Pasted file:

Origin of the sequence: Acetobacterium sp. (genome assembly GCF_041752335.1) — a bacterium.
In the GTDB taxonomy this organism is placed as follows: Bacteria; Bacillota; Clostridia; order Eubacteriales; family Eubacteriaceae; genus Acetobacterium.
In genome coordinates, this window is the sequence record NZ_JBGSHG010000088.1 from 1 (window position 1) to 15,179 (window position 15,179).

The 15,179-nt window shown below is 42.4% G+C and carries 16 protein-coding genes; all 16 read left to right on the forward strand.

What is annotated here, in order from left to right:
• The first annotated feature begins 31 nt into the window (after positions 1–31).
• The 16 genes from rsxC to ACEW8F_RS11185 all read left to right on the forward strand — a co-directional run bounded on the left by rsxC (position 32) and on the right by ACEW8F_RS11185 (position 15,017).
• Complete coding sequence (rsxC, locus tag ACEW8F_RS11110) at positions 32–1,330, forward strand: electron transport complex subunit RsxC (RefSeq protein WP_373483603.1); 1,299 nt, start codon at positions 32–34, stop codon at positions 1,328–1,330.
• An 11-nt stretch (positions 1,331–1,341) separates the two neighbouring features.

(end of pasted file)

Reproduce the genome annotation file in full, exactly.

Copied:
Origin of the sequence: Acetobacterium sp. (genome assembly GCF_041752335.1) — a bacterium.
In the GTDB taxonomy this organism is placed as follows: Bacteria; Bacillota; Clostridia; order Eubacteriales; family Eubacteriaceae; genus Acetobacterium.
In genome coordinates, this window is the sequence record NZ_JBGSHG010000088.1 from 1 (window position 1) to 15,179 (window position 15,179).

The 15,179-nt window shown below is 42.4% G+C and carries 16 protein-coding genes; all 16 read left to right on the forward strand.

What is annotated here, in order from left to right:
• The first annotated feature begins 31 nt into the window (after positions 1–31).
• The 16 genes from rsxC to ACEW8F_RS11185 all read left to right on the forward strand — a co-directional run bounded on the left by rsxC (position 32) and on the right by ACEW8F_RS11185 (position 15,017).
• Complete coding sequence (rsxC, locus tag ACEW8F_RS11110) at positions 32–1,330, forward strand: electron transport complex subunit RsxC (RefSeq protein WP_373483603.1); 1,299 nt, start codon at positions 32–34, stop codon at positions 1,328–1,330.
• An 11-nt stretch (positions 1,331–1,341) separates the two neighbouring features.